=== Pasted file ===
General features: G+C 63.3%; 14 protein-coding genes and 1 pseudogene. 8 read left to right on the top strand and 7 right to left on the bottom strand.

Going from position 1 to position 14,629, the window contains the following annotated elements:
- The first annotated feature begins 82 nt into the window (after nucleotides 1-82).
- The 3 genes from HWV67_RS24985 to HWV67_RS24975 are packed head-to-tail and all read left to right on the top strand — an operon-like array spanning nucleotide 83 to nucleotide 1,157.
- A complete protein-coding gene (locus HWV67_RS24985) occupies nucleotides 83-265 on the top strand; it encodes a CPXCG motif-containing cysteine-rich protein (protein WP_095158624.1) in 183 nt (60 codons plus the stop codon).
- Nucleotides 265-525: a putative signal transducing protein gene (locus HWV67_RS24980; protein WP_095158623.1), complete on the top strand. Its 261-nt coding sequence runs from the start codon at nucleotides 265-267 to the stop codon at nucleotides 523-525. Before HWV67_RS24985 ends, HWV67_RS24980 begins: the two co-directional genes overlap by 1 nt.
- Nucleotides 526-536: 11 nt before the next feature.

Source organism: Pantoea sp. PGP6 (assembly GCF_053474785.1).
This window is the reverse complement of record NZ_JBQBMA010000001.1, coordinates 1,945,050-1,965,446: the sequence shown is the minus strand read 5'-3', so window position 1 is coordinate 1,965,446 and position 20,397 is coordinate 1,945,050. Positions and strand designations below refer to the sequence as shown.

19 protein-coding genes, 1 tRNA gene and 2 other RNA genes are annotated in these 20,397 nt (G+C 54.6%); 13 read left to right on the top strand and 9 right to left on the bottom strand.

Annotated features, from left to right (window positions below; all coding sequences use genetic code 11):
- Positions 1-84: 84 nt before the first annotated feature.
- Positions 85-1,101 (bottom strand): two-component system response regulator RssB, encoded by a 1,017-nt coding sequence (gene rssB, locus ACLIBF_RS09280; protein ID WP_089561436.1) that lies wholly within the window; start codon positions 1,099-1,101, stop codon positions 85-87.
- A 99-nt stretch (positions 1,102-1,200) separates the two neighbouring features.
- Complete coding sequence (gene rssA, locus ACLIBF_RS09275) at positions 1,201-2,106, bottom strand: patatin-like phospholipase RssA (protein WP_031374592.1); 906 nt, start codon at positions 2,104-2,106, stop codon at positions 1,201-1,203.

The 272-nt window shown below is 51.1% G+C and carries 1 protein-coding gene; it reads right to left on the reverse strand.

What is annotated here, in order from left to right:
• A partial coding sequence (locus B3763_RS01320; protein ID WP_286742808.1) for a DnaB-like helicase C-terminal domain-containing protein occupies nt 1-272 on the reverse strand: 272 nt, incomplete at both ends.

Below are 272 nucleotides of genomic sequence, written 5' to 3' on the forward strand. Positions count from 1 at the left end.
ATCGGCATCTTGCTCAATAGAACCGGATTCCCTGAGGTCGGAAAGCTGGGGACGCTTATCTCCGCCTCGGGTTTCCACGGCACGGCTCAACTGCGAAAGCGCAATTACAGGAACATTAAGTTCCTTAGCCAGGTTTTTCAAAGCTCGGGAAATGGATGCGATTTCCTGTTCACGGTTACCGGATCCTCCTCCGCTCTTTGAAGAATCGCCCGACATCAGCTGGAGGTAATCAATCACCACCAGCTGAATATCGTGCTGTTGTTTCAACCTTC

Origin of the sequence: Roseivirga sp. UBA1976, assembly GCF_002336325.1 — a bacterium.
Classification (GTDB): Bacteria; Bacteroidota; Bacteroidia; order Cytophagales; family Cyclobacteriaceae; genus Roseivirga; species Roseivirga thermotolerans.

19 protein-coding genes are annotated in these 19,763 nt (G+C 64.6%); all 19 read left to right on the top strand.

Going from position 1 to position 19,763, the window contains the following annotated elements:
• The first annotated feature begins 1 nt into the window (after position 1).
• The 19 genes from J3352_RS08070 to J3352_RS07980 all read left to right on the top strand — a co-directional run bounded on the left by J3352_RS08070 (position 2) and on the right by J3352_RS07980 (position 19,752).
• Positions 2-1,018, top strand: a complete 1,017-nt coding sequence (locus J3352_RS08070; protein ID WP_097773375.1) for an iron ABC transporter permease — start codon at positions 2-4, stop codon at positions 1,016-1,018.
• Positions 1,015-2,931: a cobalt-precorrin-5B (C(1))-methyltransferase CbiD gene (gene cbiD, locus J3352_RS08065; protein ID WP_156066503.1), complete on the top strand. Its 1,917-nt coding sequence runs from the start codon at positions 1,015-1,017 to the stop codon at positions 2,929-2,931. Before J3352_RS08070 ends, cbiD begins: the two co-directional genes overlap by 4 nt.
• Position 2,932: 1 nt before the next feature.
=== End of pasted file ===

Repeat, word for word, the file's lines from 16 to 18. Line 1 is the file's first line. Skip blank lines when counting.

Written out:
The 272-nt window shown below is 51.1% G+C and carries 1 protein-coding gene; it reads right to left on the reverse strand.

What is annotated here, in order from left to right:
• A partial coding sequence (locus B3763_RS01320; protein ID WP_286742808.1) for a DnaB-like helicase C-terminal domain-containing protein occupies nt 1-272 on the reverse strand: 272 nt, incomplete at both ends.